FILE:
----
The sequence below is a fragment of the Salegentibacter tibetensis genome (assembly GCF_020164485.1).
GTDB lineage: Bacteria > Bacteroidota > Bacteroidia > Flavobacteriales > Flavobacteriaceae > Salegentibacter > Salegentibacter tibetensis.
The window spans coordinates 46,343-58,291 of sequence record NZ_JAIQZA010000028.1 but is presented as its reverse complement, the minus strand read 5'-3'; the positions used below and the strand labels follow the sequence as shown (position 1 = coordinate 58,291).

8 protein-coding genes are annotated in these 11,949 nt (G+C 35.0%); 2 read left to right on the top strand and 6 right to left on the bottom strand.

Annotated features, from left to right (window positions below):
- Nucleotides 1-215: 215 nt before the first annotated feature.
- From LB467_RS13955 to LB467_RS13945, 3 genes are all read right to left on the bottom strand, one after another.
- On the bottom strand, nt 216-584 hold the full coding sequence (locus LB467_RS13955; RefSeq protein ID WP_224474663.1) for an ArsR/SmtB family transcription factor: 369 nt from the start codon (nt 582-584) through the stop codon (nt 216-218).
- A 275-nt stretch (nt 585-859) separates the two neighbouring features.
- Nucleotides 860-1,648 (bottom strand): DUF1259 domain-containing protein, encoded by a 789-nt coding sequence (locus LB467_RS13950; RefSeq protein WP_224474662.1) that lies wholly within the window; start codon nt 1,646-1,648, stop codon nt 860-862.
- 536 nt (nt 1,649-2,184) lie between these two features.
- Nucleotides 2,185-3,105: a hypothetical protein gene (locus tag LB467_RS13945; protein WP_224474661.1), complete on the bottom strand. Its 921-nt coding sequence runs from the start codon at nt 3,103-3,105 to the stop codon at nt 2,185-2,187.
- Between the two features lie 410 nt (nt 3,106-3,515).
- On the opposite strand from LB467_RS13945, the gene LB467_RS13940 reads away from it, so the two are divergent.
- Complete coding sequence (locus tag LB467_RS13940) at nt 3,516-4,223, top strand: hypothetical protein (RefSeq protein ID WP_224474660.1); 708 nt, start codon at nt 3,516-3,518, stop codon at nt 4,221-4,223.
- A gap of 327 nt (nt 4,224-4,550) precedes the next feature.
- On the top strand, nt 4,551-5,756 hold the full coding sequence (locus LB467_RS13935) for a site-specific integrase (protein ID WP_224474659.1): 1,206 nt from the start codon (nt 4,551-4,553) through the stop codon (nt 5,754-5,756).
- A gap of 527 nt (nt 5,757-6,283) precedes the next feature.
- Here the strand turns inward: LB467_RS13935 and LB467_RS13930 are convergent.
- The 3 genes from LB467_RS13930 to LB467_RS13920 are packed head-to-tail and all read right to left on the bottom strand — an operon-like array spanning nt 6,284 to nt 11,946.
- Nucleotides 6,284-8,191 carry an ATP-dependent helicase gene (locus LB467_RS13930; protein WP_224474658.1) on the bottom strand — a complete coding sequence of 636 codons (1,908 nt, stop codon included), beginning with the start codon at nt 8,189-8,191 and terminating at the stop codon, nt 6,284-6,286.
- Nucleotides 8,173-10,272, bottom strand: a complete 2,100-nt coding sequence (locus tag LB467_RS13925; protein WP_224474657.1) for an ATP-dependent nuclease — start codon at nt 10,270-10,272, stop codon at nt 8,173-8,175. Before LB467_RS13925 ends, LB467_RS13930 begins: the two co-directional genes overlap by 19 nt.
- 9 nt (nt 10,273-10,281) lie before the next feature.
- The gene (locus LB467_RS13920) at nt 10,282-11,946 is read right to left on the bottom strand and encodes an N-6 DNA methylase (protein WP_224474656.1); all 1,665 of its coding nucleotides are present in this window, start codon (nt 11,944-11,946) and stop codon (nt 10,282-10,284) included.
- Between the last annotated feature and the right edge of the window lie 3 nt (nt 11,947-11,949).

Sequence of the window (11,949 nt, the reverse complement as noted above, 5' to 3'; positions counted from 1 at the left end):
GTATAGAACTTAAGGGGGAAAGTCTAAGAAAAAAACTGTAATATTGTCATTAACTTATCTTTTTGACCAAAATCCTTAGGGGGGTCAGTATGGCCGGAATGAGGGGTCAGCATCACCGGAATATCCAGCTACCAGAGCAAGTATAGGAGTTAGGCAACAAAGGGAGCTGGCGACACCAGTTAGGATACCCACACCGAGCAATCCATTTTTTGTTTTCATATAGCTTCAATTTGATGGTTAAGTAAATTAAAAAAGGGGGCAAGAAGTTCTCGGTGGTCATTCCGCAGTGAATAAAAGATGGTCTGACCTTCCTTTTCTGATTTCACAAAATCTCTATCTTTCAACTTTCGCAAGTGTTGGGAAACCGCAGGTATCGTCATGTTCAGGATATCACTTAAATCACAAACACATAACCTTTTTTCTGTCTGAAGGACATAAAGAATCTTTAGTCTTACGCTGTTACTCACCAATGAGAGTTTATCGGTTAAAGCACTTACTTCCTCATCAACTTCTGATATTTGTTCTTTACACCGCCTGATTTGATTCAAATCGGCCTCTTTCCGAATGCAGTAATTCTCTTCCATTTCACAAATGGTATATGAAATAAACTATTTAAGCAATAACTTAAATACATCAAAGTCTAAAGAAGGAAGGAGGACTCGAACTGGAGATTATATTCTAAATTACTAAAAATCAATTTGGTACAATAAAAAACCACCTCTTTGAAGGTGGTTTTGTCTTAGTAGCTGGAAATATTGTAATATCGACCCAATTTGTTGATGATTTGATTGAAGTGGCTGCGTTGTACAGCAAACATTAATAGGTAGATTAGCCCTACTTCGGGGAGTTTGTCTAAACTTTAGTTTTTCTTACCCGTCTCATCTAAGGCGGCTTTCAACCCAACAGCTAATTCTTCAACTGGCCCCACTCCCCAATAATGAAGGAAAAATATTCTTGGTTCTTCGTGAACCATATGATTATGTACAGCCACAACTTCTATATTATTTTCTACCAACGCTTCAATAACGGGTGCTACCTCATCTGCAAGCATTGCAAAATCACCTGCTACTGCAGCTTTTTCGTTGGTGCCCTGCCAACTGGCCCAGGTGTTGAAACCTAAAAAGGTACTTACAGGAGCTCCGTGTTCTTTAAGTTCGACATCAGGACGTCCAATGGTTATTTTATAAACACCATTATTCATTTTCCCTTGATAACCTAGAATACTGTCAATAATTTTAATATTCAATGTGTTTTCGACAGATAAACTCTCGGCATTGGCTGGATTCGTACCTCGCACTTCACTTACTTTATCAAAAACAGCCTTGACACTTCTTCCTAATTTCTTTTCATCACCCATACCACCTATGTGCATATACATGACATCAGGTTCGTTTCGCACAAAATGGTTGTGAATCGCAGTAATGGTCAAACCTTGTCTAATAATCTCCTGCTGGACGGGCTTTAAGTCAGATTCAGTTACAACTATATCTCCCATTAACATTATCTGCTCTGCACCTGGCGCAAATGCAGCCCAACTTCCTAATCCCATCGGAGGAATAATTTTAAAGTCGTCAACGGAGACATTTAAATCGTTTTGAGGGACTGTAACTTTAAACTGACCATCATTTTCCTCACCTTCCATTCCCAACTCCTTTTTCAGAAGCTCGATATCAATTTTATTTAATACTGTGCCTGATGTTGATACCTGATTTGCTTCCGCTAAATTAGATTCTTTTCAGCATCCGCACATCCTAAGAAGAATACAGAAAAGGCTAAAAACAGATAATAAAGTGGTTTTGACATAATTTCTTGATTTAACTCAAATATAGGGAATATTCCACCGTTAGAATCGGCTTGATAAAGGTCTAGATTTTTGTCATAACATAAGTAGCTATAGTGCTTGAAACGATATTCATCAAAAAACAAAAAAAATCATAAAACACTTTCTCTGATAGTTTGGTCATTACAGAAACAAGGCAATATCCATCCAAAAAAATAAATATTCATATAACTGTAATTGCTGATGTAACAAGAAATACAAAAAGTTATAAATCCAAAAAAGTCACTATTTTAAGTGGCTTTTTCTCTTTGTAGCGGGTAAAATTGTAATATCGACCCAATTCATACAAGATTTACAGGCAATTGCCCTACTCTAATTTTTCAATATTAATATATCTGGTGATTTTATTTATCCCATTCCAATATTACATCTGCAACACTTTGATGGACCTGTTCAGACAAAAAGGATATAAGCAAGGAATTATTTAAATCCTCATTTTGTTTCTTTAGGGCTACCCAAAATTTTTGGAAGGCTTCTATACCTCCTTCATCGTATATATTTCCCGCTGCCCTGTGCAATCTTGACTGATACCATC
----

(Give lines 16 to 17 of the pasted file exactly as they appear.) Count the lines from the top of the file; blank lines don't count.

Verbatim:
- A gap of 327 nt (nt 4,224-4,550) precedes the next feature.
- On the top strand, nt 4,551-5,756 hold the full coding sequence (locus LB467_RS13935) for a site-specific integrase (protein ID WP_224474659.1): 1,206 nt from the start codon (nt 4,551-4,553) through the stop codon (nt 5,754-5,756).